Dodoni Oracle

Where tomorrow is predictable

Engraving of Dodoni Theatre
By far the most important archaeological site in Epirus, Dodoni is located just 20 km south of the city of Ioannina.
Visitors can take a guided tour of the ancient theatre, the temple of Dodonian Zeus, a large early-Christian basilica and, of course, the famous oracle.
The oracles spoke its prophecies through the rustling of the leaves of a sacred oak tree, the murmuring of the water from a nearby spring, the fluttering of the doves and the sounds of the wind as it shook a row of bronze tripods or rattled three bronze "dice" in a copper dish. According to Herodotus, the Dodoni oracle was established by two priestesses from Thebes in Egypt, who were abducted by Phoenicians, and turned into two black doves. After a long journey, one of the priestesses arrived in Dodoni, sat on a branch of the holy oak tree and, speaking in a human voice, demanded that an oracle be established there.

Homer speaks of the area as first inhabited in the 18th century BC by the Hellopes (or Helloi or Selloi), a Thesprotian tribe. The Thesprotians remained until the end of the 5th century BC when they were ousted by the Molossians.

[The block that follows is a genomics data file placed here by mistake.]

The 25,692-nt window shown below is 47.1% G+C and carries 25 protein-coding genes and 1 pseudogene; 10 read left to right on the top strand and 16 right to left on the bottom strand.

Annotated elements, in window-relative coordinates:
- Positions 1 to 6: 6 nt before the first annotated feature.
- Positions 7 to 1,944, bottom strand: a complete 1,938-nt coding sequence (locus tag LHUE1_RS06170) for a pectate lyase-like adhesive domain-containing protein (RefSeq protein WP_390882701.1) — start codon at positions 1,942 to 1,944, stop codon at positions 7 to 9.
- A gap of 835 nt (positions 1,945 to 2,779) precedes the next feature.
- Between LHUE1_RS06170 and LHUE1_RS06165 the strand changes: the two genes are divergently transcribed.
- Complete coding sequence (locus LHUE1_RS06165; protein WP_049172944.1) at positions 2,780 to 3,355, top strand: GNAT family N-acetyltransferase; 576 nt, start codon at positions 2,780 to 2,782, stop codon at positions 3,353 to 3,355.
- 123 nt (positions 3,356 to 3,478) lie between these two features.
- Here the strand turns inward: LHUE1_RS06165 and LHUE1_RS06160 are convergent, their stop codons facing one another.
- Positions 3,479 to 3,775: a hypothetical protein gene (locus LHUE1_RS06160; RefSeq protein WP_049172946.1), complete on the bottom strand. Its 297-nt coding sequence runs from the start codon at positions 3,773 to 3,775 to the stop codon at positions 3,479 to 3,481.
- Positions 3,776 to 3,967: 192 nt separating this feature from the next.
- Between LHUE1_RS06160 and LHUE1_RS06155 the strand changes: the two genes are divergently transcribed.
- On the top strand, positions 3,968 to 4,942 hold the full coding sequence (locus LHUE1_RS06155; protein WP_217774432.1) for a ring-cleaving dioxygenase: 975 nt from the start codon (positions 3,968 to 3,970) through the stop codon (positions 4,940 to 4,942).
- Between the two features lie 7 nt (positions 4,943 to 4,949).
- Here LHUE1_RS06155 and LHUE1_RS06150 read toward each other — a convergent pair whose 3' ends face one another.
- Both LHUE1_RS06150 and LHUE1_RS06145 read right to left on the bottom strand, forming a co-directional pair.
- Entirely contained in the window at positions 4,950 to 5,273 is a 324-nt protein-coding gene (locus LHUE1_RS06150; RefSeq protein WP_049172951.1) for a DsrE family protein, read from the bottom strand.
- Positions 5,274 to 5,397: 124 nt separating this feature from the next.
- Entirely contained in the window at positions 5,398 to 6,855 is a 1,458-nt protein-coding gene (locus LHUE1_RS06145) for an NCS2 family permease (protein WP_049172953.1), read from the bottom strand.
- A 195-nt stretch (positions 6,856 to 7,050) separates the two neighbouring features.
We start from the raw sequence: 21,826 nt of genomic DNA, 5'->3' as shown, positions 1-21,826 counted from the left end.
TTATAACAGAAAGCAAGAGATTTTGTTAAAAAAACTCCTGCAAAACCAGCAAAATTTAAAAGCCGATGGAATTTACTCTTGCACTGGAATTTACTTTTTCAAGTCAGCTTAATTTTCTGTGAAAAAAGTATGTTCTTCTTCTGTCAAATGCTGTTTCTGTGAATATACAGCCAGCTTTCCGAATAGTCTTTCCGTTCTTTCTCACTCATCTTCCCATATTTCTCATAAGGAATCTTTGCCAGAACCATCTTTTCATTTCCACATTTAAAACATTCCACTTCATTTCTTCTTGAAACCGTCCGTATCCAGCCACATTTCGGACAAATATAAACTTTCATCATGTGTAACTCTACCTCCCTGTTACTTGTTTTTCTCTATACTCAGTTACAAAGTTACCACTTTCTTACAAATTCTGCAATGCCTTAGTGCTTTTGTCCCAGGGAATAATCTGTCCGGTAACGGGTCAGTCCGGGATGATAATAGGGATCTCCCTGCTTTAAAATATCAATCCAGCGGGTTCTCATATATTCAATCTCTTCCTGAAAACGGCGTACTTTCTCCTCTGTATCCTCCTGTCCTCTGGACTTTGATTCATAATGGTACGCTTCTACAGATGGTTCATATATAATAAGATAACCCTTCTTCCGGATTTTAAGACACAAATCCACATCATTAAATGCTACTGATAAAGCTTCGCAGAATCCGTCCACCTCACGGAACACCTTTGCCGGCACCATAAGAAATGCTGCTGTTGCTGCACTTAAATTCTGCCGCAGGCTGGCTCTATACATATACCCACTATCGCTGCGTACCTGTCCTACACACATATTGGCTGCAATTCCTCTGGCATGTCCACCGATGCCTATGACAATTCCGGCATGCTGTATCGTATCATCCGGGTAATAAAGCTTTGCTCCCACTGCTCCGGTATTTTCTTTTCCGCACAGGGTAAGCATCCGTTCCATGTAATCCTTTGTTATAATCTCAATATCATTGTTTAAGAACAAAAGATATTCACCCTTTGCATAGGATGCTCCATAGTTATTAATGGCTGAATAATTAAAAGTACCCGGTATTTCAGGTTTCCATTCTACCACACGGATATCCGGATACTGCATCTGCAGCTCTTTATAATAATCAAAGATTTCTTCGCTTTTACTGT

The Temple of Zeus (first built in the early 4th century BC) was rebuilt and expanded by King Pyrrhus of Epirus at the beginning of the 3rd century BC. The famous Epirot King inaugurated festivities to be held in Dodoni every four years, including athletic competitions. He also built the temples of Hercules and Diona, the first theatre and a wall to protect the oracle and the holy tree.
Dodoni was destroyed and rebuilt a number of times and continued to draw supplicants until the early Christian era. In 391 AD, the holy tree was finally cut down and the oracle ceased functioning. Materials from the partially ruined buildings were used during the 5th and 6th centuries AD to erect two early Christian basilicas, later destroyed by various barbarian tribes.

Visit Dodoni
By car from Metsovo (1.5 hours). A guided tour takes between 2 and 3 hours.